Influencer marketing and engagement work continues to grow and become more complex. We need a robust framework for assessing (and ideally quantifying) a person’s level of influence. We can do this by breaking influence down into four dimensions: Relevance, Authority, Reach and Accessibility (the RARA system). Together, these dimensions allow a quantifiable, data-driven and robust approach to influence work.
Influence is complex. But in the communication/marketing industry, many people still seem simply to equate reach with influence. In this logic, if someone has two million followers, then they must be twice as influential as someone with a million followers. Influencer pay is certainly a function of overall follower count, a correlation that has been justly criticized.
But we all know there’s more to influence than reach.
There are three other things, actually. Together, they are the four dimensions of influence.
They are Relevance, Authority, Reach and Accessibility.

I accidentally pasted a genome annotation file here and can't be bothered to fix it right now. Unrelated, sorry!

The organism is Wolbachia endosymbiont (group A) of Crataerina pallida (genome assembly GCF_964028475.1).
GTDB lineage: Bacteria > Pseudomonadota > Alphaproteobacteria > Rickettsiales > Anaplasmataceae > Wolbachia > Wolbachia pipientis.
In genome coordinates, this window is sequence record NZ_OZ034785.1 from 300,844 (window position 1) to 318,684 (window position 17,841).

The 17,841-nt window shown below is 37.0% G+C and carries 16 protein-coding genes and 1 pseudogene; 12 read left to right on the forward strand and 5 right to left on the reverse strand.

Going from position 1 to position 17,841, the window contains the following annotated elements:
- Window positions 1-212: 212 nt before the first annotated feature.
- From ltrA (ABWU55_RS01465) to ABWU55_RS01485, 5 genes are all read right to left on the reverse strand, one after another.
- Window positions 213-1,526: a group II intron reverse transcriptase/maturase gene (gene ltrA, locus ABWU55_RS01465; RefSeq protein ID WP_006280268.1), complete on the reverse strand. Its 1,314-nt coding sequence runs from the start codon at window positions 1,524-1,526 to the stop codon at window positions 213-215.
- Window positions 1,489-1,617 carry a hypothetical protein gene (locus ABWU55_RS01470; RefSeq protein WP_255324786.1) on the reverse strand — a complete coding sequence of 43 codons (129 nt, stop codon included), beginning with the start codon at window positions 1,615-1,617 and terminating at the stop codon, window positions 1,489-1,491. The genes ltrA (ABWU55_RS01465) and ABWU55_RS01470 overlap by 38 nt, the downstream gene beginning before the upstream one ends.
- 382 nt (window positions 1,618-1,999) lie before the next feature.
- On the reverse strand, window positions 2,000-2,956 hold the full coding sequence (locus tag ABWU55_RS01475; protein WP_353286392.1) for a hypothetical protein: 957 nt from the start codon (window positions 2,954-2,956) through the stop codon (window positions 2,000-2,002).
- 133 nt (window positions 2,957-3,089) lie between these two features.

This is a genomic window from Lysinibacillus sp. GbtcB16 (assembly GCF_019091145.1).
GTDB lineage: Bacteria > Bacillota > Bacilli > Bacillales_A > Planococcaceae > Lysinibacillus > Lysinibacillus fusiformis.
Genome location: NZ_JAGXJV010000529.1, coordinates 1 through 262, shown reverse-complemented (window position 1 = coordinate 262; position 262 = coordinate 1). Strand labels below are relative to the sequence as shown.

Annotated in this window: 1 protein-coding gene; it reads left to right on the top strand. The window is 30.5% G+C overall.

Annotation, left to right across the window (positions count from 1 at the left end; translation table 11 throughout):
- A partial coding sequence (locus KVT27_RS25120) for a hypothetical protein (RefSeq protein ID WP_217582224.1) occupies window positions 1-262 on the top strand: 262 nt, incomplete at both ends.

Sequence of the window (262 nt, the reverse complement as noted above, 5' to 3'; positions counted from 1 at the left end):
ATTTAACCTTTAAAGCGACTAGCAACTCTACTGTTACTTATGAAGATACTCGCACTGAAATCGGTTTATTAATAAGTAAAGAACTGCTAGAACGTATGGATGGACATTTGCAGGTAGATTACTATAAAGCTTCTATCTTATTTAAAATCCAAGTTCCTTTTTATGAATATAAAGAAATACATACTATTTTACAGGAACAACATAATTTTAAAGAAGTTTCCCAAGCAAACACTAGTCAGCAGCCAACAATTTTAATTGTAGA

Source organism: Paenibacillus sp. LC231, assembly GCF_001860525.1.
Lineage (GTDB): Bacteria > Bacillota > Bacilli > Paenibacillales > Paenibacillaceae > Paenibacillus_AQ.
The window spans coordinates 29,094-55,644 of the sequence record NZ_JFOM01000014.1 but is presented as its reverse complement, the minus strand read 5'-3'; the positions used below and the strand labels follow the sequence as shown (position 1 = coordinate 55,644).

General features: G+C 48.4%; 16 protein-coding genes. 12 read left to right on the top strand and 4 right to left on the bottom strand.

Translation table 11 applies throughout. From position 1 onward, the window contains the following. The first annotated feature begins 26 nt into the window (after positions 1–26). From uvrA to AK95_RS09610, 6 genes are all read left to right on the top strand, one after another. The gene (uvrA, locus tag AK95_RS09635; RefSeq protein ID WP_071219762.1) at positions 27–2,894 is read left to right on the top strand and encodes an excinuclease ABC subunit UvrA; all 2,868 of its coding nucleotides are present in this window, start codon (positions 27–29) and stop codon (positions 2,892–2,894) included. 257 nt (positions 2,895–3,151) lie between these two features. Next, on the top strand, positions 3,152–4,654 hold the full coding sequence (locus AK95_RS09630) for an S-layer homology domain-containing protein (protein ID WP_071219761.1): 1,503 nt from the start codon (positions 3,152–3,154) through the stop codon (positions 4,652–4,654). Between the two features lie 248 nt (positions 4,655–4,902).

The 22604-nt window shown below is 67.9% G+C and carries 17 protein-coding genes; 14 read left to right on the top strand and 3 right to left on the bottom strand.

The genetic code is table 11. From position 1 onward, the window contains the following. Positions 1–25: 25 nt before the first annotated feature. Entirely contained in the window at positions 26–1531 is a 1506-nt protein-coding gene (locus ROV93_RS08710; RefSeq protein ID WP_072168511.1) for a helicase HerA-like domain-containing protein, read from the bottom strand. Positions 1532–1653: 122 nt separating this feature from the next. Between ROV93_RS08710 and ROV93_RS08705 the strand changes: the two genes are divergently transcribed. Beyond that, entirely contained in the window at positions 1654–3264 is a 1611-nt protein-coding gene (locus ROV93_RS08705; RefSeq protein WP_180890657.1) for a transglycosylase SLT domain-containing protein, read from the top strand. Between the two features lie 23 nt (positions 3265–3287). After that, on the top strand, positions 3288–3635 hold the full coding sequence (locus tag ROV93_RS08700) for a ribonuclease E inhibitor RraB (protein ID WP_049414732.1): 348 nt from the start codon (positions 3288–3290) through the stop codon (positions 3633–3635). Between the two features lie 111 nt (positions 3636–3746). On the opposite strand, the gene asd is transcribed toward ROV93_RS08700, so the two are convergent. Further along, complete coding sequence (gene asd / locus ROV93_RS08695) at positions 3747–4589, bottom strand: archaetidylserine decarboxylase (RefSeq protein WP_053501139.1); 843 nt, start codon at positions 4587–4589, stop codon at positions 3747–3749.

Together, these dimensions form a complete model of social influence, both online and offline.
When we are doing influencer selection work, we consider each dimension and then bring them together to form a composite assessment of an influencer’s appropriateness for a particular brand or campaign.
Do this person’s values overlap with the brand’s? Are they on-topic?
Is this person already speaking, publishing, posting and sharing material that is naturally relevant to the brand? To the target audience? Is it on-topic for the current activation or campaign? If you were to put the brand’s logo on the end-frame of one of this influencer’s videos or posts, would it look natural?
What about their personality? Does it overlap with the brand’s identity and the likely audience profile? With psychometric profiling technology we can get very specific and objective here.
These are all factors that will affect the person’s relevance score.
How trusted is this person’s expertise in this subject area?
Are they discussed or linked to by peers or media as someone who knows about the topic at hand? Do they have professional experience in the field? Are they perceived as an expert? These are some of the factors will increase their Authority score.
How many members of the target audience are paying attention to this person?